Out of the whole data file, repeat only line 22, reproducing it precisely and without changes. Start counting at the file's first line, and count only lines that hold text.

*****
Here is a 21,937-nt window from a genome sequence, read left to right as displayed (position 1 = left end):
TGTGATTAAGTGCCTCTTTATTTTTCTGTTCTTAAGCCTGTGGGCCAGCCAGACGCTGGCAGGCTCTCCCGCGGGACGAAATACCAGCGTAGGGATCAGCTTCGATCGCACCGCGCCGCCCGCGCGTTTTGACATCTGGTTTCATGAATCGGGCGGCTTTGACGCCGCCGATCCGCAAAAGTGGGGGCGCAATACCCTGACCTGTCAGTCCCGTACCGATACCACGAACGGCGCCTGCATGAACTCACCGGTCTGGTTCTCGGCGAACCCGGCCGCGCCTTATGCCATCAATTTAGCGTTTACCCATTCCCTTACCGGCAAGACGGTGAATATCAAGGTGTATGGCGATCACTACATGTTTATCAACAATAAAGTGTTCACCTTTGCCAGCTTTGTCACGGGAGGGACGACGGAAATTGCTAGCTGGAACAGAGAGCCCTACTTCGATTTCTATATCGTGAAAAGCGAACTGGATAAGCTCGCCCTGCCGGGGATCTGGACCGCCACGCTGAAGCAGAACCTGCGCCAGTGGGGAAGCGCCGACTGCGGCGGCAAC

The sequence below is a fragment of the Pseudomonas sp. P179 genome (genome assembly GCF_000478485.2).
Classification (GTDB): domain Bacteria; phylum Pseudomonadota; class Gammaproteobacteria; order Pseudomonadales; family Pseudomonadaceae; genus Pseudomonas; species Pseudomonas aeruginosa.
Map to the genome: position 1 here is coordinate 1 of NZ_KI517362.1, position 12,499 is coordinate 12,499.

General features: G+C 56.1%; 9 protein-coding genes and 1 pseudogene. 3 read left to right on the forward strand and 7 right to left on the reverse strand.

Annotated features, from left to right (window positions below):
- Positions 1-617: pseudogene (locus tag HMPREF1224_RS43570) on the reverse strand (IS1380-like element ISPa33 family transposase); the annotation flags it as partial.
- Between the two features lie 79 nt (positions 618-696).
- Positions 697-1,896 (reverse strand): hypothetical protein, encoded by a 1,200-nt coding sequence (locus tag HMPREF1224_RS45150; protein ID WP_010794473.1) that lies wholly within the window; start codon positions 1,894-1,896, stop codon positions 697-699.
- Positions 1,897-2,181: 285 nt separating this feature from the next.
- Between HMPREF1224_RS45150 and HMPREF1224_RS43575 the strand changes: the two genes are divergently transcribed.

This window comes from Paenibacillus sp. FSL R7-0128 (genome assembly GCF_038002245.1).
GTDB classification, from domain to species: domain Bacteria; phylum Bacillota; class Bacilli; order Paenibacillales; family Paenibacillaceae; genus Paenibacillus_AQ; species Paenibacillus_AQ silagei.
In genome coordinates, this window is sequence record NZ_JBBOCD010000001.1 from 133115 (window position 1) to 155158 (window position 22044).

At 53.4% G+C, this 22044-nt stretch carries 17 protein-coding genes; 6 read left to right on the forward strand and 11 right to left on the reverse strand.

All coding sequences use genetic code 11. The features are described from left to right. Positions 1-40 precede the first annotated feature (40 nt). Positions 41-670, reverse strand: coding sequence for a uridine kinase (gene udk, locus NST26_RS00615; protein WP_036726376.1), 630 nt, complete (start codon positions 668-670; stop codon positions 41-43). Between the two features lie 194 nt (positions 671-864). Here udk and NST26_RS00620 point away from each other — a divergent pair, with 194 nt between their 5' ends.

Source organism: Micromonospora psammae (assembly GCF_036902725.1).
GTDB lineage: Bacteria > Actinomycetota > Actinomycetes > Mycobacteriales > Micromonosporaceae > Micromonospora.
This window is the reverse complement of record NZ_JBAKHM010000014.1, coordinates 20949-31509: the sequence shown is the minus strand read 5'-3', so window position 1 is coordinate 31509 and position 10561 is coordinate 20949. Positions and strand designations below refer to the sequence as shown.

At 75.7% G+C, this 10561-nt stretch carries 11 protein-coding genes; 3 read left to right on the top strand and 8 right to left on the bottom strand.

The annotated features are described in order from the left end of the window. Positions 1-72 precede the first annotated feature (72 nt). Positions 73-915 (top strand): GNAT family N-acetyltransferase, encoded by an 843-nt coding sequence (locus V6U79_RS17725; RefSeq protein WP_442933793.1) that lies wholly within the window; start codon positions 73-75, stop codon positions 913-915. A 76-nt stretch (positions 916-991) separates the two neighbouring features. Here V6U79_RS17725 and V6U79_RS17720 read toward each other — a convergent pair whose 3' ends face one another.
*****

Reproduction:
The annotated features are described in order from the left end of the window. Positions 1-72 precede the first annotated feature (72 nt). Positions 73-915 (top strand): GNAT family N-acetyltransferase, encoded by an 843-nt coding sequence (locus V6U79_RS17725; RefSeq protein WP_442933793.1) that lies wholly within the window; start codon positions 73-75, stop codon positions 913-915. A 76-nt stretch (positions 916-991) separates the two neighbouring features. Here V6U79_RS17725 and V6U79_RS17720 read toward each other — a convergent pair whose 3' ends face one another.